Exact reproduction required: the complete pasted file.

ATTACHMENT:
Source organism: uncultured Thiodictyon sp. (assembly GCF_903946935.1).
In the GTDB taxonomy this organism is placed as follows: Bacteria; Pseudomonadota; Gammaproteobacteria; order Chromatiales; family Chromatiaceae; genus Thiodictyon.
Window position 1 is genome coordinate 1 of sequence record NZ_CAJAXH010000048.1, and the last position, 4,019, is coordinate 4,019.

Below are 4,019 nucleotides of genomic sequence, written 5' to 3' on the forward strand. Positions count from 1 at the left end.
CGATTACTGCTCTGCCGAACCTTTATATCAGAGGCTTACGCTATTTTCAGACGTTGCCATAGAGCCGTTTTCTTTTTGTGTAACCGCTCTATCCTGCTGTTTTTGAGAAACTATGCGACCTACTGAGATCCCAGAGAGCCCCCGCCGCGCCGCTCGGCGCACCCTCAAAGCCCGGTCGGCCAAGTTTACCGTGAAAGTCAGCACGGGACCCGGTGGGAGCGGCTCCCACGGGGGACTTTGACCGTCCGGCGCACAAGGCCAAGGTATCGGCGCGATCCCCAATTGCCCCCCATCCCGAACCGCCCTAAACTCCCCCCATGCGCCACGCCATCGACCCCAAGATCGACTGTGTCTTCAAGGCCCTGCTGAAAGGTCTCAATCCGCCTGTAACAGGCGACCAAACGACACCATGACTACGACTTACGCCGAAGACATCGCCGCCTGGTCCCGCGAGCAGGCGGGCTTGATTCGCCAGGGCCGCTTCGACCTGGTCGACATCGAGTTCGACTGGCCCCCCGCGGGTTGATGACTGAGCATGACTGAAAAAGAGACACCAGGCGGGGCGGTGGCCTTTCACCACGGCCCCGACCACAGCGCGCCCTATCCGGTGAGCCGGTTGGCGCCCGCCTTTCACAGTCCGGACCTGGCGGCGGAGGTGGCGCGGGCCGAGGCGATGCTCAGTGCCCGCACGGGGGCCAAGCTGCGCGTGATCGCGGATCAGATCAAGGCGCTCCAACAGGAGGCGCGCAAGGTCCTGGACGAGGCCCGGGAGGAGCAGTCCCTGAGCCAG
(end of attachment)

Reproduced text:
Source organism: uncultured Thiodictyon sp. (assembly GCF_903946935.1).
In the GTDB taxonomy this organism is placed as follows: Bacteria; Pseudomonadota; Gammaproteobacteria; order Chromatiales; family Chromatiaceae; genus Thiodictyon.
Window position 1 is genome coordinate 1 of sequence record NZ_CAJAXH010000048.1, and the last position, 4,019, is coordinate 4,019.

Below are 4,019 nucleotides of genomic sequence, written 5' to 3' on the forward strand. Positions count from 1 at the left end.
CGATTACTGCTCTGCCGAACCTTTATATCAGAGGCTTACGCTATTTTCAGACGTTGCCATAGAGCCGTTTTCTTTTTGTGTAACCGCTCTATCCTGCTGTTTTTGAGAAACTATGCGACCTACTGAGATCCCAGAGAGCCCCCGCCGCGCCGCTCGGCGCACCCTCAAAGCCCGGTCGGCCAAGTTTACCGTGAAAGTCAGCACGGGACCCGGTGGGAGCGGCTCCCACGGGGGACTTTGACCGTCCGGCGCACAAGGCCAAGGTATCGGCGCGATCCCCAATTGCCCCCCATCCCGAACCGCCCTAAACTCCCCCCATGCGCCACGCCATCGACCCCAAGATCGACTGTGTCTTCAAGGCCCTGCTGAAAGGTCTCAATCCGCCTGTAACAGGCGACCAAACGACACCATGACTACGACTTACGCCGAAGACATCGCCGCCTGGTCCCGCGAGCAGGCGGGCTTGATTCGCCAGGGCCGCTTCGACCTGGTCGACATCGAGTTCGACTGGCCCCCCGCGGGTTGATGACTGAGCATGACTGAAAAAGAGACACCAGGCGGGGCGGTGGCCTTTCACCACGGCCCCGACCACAGCGCGCCCTATCCGGTGAGCCGGTTGGCGCCCGCCTTTCACAGTCCGGACCTGGCGGCGGAGGTGGCGCGGGCCGAGGCGATGCTCAGTGCCCGCACGGGGGCCAAGCTGCGCGTGATCGCGGATCAGATCAAGGCGCTCCAACAGGAGGCGCGCAAGGTCCTGGACGAGGCCCGGGAGGAGCAGTCCCTGAGCCAG